Honor and Slavery

Honor and Slavery Author Kenneth S. Greenberg
ISBN-10 0691017190
Release 1996
Pages 176
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The "honorable men" who ruled the Old South had a language all their own, one comprised of some obviously outlandish features yet revealing much about the lives of masters and the nature of slavery. As Kenneth Greenberg skillfully demonstrates, the language of honor embraced a complex system of phrases, gestures, and behaviors that centered on deep-rooted values--asserting authority and maintaining respect (deserved or not).



Sex Power and Slavery

Sex  Power  and Slavery Author Gwyn Campbell
ISBN-10 9780821444900
Release 2014-12-10
Pages 704
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Sexual exploitation was and is a critical feature of enslavement. Across many different societies, slaves were considered to own neither their bodies nor their children, even if many struggled to resist. At the same time, paradoxes abound: for example, in some societies to bear the children of a master was a potential route to manumission for some women. Sex, Power, and Slavery is the first history of slavery and bondage to take sexuality seriously. Twenty-six authors from diverse scholarly backgrounds look at the vexed, traumatic intersections of the histories of slavery and of sexuality. They argue that such intersections mattered profoundly and, indeed, that slavery cannot be understood without adequate attention to sexuality. Sex, Power, and Slavery brings into conversation historians of the slave trade, art historians, and scholars of childhood and contemporary sex trafficking. The book merges work on the Atlantic world and the Indian Ocean world and enables rich comparisons and parallels between these diverse areas. Contributors: David Brion Davis, Martin Klein, Richard Hellie, Abdul Sheriff, Griet Vankeerberghen, E. Ann McDougall, Matthew S. Hopper, Marie Rodet, George La Rue, Ulrike Schmieder, Tara Iniss, Mariana Candido, James Francis Warren, Johanna Ransmeier, Roseline Uyanga with Marie-Luise Ermisch, Francesca Ann Louise Mitchell, Shigeru Sato, Gabeba Baderoon, Charmaine Nelson, Ana Lucia Araujo, Brian Lewis, Ronaldo Vainfas, Salah Trabelsi, Joost Coté, Sandra Evers, and Subho Basu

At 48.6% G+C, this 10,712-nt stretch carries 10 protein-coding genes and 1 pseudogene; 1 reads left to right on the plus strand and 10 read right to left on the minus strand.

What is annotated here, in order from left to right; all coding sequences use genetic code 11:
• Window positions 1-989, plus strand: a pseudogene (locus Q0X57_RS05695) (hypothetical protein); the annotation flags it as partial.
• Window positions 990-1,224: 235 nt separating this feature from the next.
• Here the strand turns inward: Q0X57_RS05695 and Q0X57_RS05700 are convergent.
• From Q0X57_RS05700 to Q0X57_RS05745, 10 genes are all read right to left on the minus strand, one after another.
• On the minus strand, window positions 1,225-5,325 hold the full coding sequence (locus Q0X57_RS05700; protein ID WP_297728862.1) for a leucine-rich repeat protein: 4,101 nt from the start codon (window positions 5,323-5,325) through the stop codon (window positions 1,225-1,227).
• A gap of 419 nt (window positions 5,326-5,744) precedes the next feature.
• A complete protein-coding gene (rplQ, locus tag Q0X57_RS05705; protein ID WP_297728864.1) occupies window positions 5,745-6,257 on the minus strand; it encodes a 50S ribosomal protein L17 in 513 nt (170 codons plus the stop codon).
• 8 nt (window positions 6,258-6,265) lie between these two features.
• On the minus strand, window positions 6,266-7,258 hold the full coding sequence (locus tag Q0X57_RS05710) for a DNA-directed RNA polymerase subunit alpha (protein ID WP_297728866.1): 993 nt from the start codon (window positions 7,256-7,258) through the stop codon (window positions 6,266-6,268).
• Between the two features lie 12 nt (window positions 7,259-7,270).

Murder Honor and Law

Murder  Honor  and Law Author Richard F. Hamm
ISBN-10 0813922070
Release 2003
Pages 263
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In 1868 a scion of one of the leading families of Richmond, Virginia, ambushed and killed the city’s most controversial journalist over an article that had dishonored the killer’s family. In 1892 a Democratic politician killed a crusading Danville minister after a dispute at the polls. In 1907 a former judge shot to death the son of the Nelson County sheriff for an alleged rape, and in 1935 an Appalachian schoolteacher stood accused of killing her father by beating him with a shoe. All of these killers stood trial; two were convicted and two were acquitted. These cases attracted extensive press coverage, and journalists became not only recorders of the stories but integral parts of them, constructing the meaning of the events as they occurred and blurring the lines between reporter and reported. Journalists from outside the state in their coverage of these cases provoked Virginians, and especially the press, to explain the interaction of their social values and legal system. In Murder, Honor, and Law, Richard F. Hamm explores the contrasts between how and to what effect national, particularly northern, newspapers perceived and portrayed Virginia law and custom versus how local papers covered the same events. In each of the cases Hamm shows the interplay of national media and culture with southern law, values, and culture and highlights how newspapers accepted, produced, altered, and disseminated ideas of southern exceptionalism, especially ideas about honor and chivalry. By focusing on the evolving press coverage of a number of crimes and trials over seventy years, Hamm illuminates the shift in southerners’ defenses against northern criticism from a position of pride in a society in which honor could trump law to claims that the South was just as law-abiding as the rest of the nation. He thus illustrates some key aspects for transformations of southern exceptionalism. The American South Series